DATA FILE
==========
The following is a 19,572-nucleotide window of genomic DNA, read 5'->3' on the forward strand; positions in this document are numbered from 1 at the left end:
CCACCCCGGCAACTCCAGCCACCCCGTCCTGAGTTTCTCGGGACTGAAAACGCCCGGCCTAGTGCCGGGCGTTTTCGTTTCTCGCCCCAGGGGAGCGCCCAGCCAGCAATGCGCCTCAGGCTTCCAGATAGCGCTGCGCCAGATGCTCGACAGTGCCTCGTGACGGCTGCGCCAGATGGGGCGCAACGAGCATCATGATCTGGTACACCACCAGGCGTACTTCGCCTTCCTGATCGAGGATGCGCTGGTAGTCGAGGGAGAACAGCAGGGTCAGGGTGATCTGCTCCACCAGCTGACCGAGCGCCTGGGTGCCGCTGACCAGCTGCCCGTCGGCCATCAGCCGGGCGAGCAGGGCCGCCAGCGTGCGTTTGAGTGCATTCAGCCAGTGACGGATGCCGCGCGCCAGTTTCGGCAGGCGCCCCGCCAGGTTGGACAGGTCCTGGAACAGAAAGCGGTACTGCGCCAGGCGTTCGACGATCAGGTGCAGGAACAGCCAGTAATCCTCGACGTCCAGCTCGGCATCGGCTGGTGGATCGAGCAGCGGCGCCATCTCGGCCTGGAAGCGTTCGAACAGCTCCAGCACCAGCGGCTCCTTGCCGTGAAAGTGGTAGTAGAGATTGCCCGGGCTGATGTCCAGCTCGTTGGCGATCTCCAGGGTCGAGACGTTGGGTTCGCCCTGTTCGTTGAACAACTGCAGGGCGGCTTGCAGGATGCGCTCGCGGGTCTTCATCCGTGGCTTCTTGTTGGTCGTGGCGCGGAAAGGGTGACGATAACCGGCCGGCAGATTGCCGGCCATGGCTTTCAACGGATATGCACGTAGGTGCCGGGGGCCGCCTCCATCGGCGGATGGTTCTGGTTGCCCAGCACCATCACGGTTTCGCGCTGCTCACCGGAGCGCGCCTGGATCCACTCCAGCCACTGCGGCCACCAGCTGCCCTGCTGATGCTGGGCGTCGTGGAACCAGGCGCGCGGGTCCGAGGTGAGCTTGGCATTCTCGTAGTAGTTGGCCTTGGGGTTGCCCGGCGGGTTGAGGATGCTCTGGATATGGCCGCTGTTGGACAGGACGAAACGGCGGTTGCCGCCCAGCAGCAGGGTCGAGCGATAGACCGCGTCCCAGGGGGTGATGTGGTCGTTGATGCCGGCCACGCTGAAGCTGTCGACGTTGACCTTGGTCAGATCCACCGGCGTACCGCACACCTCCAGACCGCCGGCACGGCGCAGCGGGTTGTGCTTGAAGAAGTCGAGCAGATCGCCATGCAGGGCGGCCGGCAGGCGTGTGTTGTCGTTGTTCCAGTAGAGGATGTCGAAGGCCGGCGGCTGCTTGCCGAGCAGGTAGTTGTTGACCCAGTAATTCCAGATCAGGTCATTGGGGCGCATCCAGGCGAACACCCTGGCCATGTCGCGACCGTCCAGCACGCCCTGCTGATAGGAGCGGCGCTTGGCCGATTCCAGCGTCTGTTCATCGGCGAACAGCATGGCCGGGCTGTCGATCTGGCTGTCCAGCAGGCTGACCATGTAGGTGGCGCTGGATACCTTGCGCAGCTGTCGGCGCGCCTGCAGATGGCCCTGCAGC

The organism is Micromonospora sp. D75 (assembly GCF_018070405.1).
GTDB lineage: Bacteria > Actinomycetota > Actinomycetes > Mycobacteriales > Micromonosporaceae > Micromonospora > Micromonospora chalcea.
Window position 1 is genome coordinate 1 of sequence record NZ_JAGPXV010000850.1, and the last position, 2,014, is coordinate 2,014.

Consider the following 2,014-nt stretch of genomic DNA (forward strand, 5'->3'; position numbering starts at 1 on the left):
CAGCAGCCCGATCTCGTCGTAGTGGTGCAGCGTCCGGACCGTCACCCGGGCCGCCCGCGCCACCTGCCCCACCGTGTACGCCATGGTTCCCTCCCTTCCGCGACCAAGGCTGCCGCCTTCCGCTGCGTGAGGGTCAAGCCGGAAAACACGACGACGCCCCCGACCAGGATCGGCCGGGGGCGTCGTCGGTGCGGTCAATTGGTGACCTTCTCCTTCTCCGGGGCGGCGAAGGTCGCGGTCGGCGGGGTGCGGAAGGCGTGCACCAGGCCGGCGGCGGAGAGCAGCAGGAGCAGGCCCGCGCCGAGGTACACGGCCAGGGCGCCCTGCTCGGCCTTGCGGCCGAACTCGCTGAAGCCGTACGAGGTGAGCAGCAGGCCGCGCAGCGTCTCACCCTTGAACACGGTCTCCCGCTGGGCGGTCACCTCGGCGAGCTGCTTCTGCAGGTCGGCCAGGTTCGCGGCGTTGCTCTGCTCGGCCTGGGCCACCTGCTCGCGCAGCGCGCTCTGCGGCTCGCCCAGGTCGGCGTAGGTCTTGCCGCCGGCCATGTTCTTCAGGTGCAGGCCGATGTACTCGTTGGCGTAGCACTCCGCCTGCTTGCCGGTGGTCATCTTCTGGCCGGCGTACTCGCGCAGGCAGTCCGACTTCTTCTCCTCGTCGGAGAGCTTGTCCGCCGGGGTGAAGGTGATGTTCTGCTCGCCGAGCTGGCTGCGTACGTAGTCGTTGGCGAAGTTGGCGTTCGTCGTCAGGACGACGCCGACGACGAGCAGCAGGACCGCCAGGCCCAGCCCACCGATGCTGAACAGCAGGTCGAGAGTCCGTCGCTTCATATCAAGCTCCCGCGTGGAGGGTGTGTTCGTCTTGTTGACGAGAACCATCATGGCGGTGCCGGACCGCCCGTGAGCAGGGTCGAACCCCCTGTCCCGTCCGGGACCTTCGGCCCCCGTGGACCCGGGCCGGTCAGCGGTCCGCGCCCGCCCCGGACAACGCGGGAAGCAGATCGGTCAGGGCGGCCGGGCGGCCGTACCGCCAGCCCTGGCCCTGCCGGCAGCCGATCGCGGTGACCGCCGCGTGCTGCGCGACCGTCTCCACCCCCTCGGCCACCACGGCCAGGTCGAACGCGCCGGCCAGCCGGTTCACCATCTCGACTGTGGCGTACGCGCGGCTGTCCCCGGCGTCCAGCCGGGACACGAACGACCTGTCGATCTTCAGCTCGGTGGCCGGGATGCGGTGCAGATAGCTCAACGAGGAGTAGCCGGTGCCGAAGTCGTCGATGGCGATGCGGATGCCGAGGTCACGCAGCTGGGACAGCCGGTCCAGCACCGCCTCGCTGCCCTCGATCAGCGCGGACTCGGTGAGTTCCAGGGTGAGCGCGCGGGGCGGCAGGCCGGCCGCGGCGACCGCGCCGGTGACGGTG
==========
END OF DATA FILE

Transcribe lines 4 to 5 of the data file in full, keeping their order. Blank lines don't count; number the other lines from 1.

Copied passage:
GTDB lineage: Bacteria > Actinomycetota > Actinomycetes > Mycobacteriales > Micromonosporaceae > Micromonospora > Micromonospora chalcea.
Window position 1 is genome coordinate 1 of sequence record NZ_JAGPXV010000850.1, and the last position, 2,014, is coordinate 2,014.